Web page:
Colombia: You've Got Me Under Your Skin


August 4, 2009: In the last few weeks, troops have raided larger FARC camps and found large stocks of foreign weapons. The Swedish made AT4 rocket launchers found were definitely Venezuelan, and Sweden has been pressing Venezuela to explain how these weapons were transferred to a terrorist organization in a neighboring country. Venezuela has responded to these queries, as well as complaints from Colombia, by accusing the United States and Colombia of trying to destabilize Venezuela with lies and false accusations.

Colombia exports about half a billion dollars worth of goods a month to Venezuela, while importing only about a tenth as much. Hugo Chavez, the revolutionary socialist president of Venezuela, has already ruined his economy, and shutting down trade with Colombia is just another example of how he did it. When Chavez is caught in a lie, as with the Swedish AT4 rockets, he does crazy things in an attempt to deflect attention from the lie in question. This works, to an extent. But in this case, Colombia has revealed that it seized the AT4s last October, had their serial numbers checked by the Swedish manufacturer (which revealed the AT4s had been sold to Venezuela back in the 1980s) and then quietly notified Venezuela two months ago.  So far, Venezuela has withdrawn its ambassador and threatened to sever diplomatic relations, and cut trade. But the international pressure (Sweden has a good reputation in these matters), also caused Venezuela to say it would investigate the charges.

The government has found evidence of FARC and ELN using weapons from over two dozen nations, and all are being approached to help stop the smuggling which is still letting weapons get to the rebels.

The government disarmed 256 rebels last month, and has disarmed 19,553 rebels (mainly FARC, AUC and ELN) and drug gang members in the last seven years.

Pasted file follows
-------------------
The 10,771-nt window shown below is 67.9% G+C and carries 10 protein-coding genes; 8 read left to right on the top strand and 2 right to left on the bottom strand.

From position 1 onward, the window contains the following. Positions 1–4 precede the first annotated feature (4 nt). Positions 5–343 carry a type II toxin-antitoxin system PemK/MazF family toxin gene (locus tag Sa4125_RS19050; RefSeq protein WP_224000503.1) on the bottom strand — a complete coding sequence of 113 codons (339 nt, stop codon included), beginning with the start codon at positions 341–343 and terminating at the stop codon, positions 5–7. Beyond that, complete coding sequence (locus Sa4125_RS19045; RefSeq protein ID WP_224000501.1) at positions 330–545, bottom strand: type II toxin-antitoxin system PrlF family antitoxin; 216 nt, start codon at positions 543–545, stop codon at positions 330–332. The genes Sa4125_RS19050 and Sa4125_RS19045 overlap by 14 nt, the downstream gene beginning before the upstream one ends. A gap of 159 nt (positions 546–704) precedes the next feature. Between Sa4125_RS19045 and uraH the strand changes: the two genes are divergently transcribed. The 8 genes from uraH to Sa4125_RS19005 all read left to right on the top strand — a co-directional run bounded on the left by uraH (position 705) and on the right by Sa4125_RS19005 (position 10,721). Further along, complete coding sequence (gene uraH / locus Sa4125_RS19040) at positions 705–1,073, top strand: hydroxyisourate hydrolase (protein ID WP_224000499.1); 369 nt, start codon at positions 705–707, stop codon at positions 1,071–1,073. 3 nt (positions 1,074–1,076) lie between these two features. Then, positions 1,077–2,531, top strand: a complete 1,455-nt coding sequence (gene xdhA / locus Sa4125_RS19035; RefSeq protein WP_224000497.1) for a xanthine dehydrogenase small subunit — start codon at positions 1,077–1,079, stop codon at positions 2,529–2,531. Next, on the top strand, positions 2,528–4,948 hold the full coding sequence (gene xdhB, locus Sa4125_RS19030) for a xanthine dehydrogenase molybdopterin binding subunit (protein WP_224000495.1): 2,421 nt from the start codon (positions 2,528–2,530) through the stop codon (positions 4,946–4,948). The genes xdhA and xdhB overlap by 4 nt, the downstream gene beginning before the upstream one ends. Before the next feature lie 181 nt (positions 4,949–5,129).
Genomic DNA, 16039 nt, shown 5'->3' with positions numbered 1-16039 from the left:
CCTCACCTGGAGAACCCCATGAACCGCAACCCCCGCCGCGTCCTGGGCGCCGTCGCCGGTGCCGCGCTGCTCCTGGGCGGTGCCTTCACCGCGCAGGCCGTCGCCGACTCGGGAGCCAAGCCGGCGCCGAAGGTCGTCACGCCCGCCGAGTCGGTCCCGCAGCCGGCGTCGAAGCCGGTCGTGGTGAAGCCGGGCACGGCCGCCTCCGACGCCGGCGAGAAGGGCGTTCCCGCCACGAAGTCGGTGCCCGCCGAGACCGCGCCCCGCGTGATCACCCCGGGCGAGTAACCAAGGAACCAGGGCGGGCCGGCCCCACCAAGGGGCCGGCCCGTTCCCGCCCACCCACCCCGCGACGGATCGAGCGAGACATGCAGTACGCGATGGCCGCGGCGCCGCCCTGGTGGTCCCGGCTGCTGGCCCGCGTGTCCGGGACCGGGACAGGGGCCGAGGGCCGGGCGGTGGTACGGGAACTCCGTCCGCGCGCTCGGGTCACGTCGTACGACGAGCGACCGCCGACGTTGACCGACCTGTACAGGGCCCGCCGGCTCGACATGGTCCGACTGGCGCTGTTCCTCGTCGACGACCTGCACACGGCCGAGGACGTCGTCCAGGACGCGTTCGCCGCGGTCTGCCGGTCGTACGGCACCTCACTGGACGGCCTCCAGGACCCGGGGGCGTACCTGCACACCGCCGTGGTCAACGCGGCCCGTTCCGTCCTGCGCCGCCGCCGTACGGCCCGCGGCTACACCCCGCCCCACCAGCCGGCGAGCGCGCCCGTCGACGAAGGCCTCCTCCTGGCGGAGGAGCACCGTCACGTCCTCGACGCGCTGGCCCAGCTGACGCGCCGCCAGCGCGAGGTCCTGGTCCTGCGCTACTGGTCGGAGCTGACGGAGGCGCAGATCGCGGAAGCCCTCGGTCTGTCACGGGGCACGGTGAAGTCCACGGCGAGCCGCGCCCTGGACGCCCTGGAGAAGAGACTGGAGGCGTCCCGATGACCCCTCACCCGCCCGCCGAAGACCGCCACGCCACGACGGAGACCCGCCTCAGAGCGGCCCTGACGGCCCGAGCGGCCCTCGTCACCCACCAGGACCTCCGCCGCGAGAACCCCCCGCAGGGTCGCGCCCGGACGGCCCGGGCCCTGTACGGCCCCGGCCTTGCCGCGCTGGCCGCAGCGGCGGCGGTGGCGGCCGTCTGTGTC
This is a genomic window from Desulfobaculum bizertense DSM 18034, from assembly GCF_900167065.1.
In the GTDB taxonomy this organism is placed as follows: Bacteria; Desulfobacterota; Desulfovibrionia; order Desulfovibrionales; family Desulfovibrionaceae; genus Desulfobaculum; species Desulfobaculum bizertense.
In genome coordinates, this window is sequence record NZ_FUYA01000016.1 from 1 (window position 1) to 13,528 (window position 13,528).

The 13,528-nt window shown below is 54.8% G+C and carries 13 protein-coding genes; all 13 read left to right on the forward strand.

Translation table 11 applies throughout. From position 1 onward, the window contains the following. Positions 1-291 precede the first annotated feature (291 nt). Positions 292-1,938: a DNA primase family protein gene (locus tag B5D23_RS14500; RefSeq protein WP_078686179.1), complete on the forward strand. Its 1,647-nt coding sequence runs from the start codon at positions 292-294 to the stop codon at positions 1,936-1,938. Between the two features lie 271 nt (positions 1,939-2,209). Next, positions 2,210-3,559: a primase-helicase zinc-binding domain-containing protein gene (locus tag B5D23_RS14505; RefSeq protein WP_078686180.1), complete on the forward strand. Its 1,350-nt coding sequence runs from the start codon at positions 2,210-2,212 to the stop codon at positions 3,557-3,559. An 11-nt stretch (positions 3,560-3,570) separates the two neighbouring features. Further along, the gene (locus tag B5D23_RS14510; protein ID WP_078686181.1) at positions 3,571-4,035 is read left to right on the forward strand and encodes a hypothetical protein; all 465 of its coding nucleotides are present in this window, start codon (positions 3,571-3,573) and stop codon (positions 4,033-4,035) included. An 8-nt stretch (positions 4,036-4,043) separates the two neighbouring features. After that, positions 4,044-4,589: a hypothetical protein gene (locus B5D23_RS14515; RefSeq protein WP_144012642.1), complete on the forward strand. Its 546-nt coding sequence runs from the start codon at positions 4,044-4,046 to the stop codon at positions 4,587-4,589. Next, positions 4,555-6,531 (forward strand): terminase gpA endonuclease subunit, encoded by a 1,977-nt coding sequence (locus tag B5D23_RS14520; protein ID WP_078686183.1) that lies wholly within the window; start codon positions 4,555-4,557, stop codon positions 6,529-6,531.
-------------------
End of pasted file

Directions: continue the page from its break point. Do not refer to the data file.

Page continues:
The government has begun a program to return property (mainly land) stolen by leftist rebels or drug gangs (using a combination of fraud and force). But the same problems are now developing in the more remote border areas that FARC and the drug gangs have been driven to. This violence and fraud is now being applied to the Indian tribes, that live in remote areas partly to avoid this kind of treatment.

August 3, 2009: In Central Colombia, the air force and army attacked a FARC camp housing some 200 rebels. At least 14 rebels were killed, while the rest fled. Losing their camp is a big shot to morale, and causes many rebels to desert and accept the government amnesty.

August 2, 2009: In the southwest, police found and disabled a dozen bombs that were meant to disrupt the electricity supply.

August 1, 2009: Fifteen soldiers were convicted of murdering civilians, and presenting the corpses as dead rebels or gangsters. The soldiers were sentenced to 30 years in prison. As many as 1,500 poor or homeless civilians may have been killed like this, by soldiers eager to show they were making progress against FARC and the drug gangs.

July 28, 2009:  Venezuela as ordered its borders closed, in reaction to Colombia allowing the United States to move its anti-drug operations (mostly reconnaissance) from Ecuador to Colombia. Venezuela sees this as part of a plan to eventually invade Venezuela with American or Colombian troops, and destroy the socialist revolution going on there.

July 27, 2009: On the Pacific coast, gunmen ambushed a boat, going up a river,  carrying coca eradication workers, killing three soldiers and two civilians.

July 25, 2009:  The air force detected and bombed a FARC camp, catching the rebels by surprise and killing 45 of them. Troops quickly moved in and recovered documents and other intelligence material.




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